It’s 2025 (give or take), and the long-awaited Big One has hit the San Francisco Bay Area. In the frenetic aftermath, teams of specialized rescue workers begin tearing through piles of wreckage—searching for signs of life, administering care, and calling for backup.
These first responders aren’t Red Cross volunteers or paramedics. As Stanford University’s leading AI scientist Fei-Fei Li imagines it, they’re robots with the smarts to “see” through their immediate surroundings and respond to humans in need, saving the maximum number of lives they can. The enabling technology behind this scenario is one Li has thought about and researched deeply—and it’s not too far off, she argues, if computers can master what is arguably humankind’s most complicated cognitive ability: vision.
Current research, led by Li and the Stanford Artificial Intelligence Laboratory she directs, has already gotten us partially there, thanks to a database of more than 15 million digital images built in 2009. Each year since, researchers have used the database for the Large Scale Visual Recognition Challenge, a competition to develop algorithms that can teach computers to identify and understand the content of the images. In 2014, participants’ software programs recognized objects and actions with nearly double the accuracy of previous years, thanks to faster computing and smarter code. In late 2014, Li and her students produced one of the first computer vision models capable of generating human-like sentences to describe an image it “sees.”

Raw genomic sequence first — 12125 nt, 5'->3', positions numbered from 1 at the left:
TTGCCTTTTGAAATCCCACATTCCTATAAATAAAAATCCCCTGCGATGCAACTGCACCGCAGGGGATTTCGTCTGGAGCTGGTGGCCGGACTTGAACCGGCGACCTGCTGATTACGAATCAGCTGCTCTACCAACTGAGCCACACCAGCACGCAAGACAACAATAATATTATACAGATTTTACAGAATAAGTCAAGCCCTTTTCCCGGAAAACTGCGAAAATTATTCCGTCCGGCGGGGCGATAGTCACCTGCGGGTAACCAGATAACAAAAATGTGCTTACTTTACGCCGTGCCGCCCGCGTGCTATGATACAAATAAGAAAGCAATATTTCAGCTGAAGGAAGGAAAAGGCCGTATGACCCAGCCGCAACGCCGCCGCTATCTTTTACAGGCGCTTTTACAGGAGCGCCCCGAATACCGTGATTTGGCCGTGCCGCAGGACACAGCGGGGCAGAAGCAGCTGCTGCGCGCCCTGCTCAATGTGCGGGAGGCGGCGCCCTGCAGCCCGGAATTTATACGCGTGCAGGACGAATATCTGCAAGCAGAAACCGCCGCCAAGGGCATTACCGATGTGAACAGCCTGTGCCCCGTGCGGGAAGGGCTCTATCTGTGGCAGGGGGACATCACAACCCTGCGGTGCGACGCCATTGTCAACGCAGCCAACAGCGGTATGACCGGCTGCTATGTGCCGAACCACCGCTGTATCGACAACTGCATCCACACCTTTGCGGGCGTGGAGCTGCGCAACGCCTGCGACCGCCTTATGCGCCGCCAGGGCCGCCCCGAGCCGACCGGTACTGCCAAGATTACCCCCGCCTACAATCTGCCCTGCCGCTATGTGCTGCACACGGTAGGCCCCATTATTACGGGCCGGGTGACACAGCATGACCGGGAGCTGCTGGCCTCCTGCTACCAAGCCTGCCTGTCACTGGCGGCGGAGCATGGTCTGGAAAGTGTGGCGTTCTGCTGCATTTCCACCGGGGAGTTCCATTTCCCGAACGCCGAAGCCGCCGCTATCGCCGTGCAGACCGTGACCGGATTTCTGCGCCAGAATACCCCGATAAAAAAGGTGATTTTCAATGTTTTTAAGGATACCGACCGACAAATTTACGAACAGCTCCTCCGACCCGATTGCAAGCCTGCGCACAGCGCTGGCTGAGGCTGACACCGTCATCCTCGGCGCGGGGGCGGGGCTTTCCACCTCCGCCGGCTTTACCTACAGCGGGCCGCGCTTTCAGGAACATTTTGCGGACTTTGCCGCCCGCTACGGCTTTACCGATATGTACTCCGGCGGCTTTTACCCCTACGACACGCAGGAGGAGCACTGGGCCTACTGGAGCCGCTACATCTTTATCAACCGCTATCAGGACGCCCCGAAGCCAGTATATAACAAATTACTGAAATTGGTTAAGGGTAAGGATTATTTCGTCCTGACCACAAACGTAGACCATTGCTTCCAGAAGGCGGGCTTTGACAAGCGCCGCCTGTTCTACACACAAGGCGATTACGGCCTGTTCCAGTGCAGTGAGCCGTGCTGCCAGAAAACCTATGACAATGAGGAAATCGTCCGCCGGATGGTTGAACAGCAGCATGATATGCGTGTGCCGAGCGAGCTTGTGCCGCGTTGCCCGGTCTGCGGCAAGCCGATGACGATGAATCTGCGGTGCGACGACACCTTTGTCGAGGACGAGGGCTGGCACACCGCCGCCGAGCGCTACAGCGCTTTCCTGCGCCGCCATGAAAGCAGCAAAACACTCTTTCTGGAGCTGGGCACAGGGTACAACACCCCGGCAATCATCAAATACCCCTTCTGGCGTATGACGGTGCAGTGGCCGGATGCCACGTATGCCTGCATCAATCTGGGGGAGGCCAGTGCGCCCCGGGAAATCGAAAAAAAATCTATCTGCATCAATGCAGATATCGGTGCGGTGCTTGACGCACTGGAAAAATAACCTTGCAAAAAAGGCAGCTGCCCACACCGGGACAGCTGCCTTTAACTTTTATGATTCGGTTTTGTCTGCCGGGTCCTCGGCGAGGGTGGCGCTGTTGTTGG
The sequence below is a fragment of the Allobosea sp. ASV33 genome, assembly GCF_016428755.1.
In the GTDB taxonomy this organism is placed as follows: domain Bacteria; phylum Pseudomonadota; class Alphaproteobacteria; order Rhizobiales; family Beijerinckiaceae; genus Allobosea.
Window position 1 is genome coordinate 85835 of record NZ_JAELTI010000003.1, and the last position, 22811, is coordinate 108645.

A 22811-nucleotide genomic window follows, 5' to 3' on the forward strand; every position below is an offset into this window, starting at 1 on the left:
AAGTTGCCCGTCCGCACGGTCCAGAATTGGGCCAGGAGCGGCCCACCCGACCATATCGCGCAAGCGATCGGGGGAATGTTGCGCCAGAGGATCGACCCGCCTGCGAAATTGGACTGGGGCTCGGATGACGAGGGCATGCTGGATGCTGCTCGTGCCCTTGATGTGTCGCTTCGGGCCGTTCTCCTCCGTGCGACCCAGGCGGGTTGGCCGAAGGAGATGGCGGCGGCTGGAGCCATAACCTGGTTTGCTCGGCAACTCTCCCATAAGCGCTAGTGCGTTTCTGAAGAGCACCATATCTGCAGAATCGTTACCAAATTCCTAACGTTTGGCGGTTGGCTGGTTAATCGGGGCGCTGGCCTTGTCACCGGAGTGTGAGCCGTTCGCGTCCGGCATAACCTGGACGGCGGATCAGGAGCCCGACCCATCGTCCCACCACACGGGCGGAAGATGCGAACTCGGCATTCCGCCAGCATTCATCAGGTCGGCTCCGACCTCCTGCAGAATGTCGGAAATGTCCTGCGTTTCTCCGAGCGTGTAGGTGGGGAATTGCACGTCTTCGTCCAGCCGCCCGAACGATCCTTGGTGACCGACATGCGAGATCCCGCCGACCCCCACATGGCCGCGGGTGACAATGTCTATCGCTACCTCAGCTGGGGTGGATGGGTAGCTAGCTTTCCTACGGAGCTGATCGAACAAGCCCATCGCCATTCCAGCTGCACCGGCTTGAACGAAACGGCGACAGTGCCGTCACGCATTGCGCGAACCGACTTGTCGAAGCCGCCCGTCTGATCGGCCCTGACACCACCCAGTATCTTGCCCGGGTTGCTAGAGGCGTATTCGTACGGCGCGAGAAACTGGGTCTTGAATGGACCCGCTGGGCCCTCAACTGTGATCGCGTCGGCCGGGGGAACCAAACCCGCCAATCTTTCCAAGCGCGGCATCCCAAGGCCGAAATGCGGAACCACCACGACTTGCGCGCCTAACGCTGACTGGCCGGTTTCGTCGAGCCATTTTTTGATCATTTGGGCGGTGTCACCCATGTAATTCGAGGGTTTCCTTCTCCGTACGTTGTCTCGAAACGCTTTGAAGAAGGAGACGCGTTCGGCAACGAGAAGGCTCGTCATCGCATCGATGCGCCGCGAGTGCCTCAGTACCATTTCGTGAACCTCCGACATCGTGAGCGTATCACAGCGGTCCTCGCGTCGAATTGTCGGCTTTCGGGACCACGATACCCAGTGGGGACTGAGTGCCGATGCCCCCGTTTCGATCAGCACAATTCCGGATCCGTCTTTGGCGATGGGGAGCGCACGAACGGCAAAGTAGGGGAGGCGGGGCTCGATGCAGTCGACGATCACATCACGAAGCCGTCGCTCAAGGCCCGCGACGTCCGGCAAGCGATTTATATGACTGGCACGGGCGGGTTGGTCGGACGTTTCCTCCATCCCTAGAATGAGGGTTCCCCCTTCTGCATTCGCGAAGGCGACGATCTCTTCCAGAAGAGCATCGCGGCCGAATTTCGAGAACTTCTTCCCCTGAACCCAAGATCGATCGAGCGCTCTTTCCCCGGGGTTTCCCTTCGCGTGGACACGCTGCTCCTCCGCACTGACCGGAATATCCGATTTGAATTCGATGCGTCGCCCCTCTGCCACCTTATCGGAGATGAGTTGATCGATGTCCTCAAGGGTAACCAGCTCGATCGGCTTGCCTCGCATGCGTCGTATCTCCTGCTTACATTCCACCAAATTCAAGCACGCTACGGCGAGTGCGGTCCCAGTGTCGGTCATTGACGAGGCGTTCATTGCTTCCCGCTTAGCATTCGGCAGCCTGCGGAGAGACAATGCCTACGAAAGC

Computer vision, Li argues, is the key enabling technology for all of AI. “Understanding vision and building visual systems is really understanding intelligence,” says Li in her office at Stanford’s Gates Computer Science Building. “And by see, I mean to understand, not just to record pixels.”
A New Kind of Brainpower
There’s a simple reason why AI scientists—not just Li and academics, but researchers at Google, Facebook and Microsoft—are pouring resources into computer-vision technology. We use half of our precious human brainpower for visual processing; it’s a cognitive capability that has taken 540 million years of evolution to develop. Li points to her head and jokes: “This real estate is pricier than Bay Area housing.” Vision is so critical to how we understand the world, Li argues, it’s hard to imagine any intelligent computer of the future without it. Any decent self-driving car will eventually need to distinguish between, say, a large rock in the roadway and a similar-sized paper bag—and that it should brake and steer to avoid the rock but ignore the bag.
Today, computers can spot a cat or tell us the make, model, and year of a car in a photo, but they’re still a long way from seeing and reasoning like humans and understanding context, not just content. (A bat on a youth baseball field and at a crime scene has two very different meanings.) “The next step for my lab,” Li says, “is to build the cognitive capability we need in fundamental vision tasks like understanding scenes, human behaviors, and relationships, and reasoning and telling stories.”
Illuminating Humanity’s “Dark Matter”